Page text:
From the Thirty Years' War to the Devolution War via the Fronde, Marshal de Turenne distinguished himself on many battlefields in the 17th century. With Condé and Vauban, the viscount of Turenne largely contributed to the military successes of France in the “Grand Siècle”. Without his precious marshals, the reign of Louis XIV would probably not have had so much brilliance. Among these warlords, Turenne is considered the most talented, notably illustrating himself at the Battle of the Dunes and the Battle of Nördlingen.
Turenne's first weapons
Born in Sedan in 1611 to Henri I de La Tour d'Auvergne, Duke of Bouillon and Elisabeth de Nassau, of Dutch origin, Henri de Turenne was raised under the influence of his mother's Reformed religion. He made his debut in them from his fifteenth year under the guidance of his uncles Maurice and Henri de Nassau, two princes of Orange who led the Dutch rebellion against Spain.
It was in 1630 that Louis XIII called him into his service. The interference of Richelieu's France in the Thirty Years' War will quickly allow him to distinguish himself in the Rhine countries under the command of Cardinal de La Valette. Appointed Field Marshal in 1635, he was wounded in front of Saverne and contributed in 1638 to the victory of Brisach, won by Bernard of Saxe-Weimar over the Imperials. In 1640, we find him in Piedmont where he seizes Turin and Moncalvo.
These successes earned him the title of lieutenant general in 1642. After taking Trino in 1643, Turenne received the marshal's stick, at the age of 32 years. In 1644, invested with the command of the army of Germany, he defeated the Bavarians at Donaueschingen, then at Fribourg. But he was surprised and beaten at Marienthal by Mercy the following year. He takes his revenge soon after with the Duke of Enghien in Nordlingen. In 1647, the intervention of the Swedes allowed him to invade Bavaria again and to force the elector to an armistice. Commitments not having been respected on the Bavarian side, the French resumed hostilities. Turenne's victory over the Imperials at Sommershausen opens the way to Munich.
Between slingshot and loyalty to the monarchy
When the Fronde broke out, Turenne was initially hesitant as to what action to take towards the Court. His brother Bouillon manages to pit him against Mazarin, but his troops, debauched by the cardinal, do not follow him. He had to retire hastily to Holland in March 1649. Returning to Paris after the Peace of Rueil which amnesty him by name, he supported the quarrel of the princes when he learned of their arrest. Condé freed, he follows him to Stenay where he is soon joined by Madame de Longueville, who turns his head. The influence of this rebellious led him to deal with the Spaniards and the Imperials. But the royal armies inflicted a severe defeat on him at Rethel on December 15, 1650.
At the end of this setback, his choice is made. The king's pardon obtained, his sword will now defend the monarchy. In 1652, he rectified the seriously compromised situation of the royal troops thanks to a series of successes. In March, he rescued the king at Jargeau, then having defeated the slingers at Etampes, he brought the king back to Paris.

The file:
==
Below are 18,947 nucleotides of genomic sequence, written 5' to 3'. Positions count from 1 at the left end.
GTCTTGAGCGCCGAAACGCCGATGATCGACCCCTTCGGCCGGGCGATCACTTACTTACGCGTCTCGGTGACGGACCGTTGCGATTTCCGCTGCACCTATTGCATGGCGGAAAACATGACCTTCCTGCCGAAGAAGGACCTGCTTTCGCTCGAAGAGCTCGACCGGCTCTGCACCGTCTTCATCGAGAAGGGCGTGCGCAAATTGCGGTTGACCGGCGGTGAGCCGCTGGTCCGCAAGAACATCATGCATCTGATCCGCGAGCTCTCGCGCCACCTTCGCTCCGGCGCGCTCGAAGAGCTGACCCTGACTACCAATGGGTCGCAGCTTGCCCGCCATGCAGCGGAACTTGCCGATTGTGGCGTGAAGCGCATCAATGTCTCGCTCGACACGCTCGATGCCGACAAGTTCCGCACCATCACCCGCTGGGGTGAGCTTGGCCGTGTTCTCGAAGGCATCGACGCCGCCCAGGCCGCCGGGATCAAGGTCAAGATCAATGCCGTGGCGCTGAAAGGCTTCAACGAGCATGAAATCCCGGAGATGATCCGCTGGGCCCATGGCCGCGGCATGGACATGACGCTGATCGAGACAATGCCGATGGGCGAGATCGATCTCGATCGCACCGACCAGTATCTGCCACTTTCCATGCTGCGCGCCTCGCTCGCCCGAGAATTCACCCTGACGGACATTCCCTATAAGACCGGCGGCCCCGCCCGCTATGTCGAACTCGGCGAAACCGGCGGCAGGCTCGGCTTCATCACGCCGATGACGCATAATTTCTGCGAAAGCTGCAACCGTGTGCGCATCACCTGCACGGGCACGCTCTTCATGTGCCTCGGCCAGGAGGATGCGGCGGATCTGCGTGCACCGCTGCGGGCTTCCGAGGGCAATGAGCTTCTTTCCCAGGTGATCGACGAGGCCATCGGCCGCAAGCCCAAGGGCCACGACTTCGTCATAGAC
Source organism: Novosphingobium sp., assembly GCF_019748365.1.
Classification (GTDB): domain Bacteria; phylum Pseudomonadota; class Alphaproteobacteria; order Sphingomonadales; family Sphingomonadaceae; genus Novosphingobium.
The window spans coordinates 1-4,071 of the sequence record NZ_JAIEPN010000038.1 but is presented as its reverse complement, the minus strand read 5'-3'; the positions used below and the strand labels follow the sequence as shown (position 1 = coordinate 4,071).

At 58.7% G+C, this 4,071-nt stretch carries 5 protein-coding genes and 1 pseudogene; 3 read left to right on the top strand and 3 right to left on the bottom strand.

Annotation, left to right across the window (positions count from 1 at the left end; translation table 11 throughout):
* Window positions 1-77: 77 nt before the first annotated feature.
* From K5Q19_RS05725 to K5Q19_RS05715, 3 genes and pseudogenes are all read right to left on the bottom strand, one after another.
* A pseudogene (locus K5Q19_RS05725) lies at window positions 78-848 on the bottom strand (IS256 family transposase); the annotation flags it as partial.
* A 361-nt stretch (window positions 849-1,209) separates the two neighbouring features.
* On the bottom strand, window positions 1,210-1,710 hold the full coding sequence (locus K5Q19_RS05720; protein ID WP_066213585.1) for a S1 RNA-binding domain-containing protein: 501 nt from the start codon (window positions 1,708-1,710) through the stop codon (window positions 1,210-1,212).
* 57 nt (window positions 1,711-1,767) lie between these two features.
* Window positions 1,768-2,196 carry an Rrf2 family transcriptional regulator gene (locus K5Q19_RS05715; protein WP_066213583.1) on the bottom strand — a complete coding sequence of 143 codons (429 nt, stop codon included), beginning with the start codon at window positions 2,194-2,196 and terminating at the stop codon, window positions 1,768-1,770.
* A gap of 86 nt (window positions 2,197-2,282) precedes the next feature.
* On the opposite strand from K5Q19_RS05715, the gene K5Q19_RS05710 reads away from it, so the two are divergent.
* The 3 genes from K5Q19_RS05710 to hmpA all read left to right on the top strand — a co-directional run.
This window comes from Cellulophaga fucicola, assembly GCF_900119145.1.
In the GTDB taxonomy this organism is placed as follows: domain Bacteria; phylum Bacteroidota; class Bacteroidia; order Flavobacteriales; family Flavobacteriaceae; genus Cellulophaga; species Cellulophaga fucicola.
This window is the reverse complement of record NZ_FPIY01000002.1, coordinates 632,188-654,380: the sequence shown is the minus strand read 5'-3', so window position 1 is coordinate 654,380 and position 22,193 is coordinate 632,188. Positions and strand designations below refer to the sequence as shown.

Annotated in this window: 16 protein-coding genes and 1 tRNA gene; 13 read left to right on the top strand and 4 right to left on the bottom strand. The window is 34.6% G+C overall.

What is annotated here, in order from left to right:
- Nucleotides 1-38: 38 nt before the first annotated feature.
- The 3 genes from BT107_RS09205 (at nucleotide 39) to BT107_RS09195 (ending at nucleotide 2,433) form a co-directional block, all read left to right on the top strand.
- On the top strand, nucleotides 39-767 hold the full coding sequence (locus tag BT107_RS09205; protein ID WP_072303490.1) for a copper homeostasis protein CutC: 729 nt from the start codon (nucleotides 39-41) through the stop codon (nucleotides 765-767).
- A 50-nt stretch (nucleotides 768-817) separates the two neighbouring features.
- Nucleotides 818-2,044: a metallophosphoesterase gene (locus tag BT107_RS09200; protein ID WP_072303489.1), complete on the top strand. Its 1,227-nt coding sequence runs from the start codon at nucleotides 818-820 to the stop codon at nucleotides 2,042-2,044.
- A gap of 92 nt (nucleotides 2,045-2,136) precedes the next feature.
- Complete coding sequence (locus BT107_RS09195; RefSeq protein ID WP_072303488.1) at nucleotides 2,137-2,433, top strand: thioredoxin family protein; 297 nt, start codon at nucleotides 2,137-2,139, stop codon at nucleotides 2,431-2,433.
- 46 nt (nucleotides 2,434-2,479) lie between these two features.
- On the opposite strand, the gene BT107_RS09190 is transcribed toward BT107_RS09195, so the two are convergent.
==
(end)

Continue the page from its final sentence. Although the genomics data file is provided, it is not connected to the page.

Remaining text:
Appointed Governor of Limousin and Minister of State, Turenne defeats the Grand Condé -who had been in the service of the Spaniards- in Picardy and wins the famous Battle of the Dunes (June 1658) which forced Dunkirk to surrender and allowed the conquest of part of Flanders, contributing to the conclusion of the peace formalized by the Treaty of the Pyrenees.
Turenne:a remarkable strategist promoted to marshal
These brilliant actions were rewarded in 1660 by the granting of the exceptional title of "Marshal General of the King's Camps and Armies". He reorganized the armies and prepared for the War of Devolution (1667-1668) during which he personally seized Charleroi and Tournai. The Dutch war that followed put his talent to the test. Defeated by the Imperials of Montecucculi in 1673, he took his revenge the following year at Sinzheim in the Palatinate, where he ordered the disastrous and not very glorious sack.
The following year he led a series of daring maneuvers, jostling the Imperials near Mulhouse in December 1674 and defeating them completely at Turckheim in January 1675. A few weeks later, Alsace was entirely in French hands. His glory is then at its height. Paris gave him a triumphant welcome. The following summer, he found his old enemy Montecucculi in difficulty between Baden and the Rhine, near Salzbach, and was preparing to give him battle when a cannonball hit him on July 27, 1675. The whole of France mourned the audacious leader of war. The greatest honors will be paid to Marshal de Turenne and his remains, an exceptional privilege, are buried in Saint-Denis. It will be transferred in 1800 to the Invalides.
For the end of his reign, Louis XIV will have little more than the excellent Claude de Villars and the brilliant Vauban to lead his armies to victory. His successors Louis XV and Louis XVI will hardly be better off, apart from a few foreigners like Maurice of Saxony, and it will be necessary to wait for the Revolution and the Empire for France to once again have military leaders of Turenne's caliber.
- Turenne, biography of Jean Bérenger. Fayard, 1987.
- The Wars of Louis XIV, by John A. LYNN. Tempus, 2014.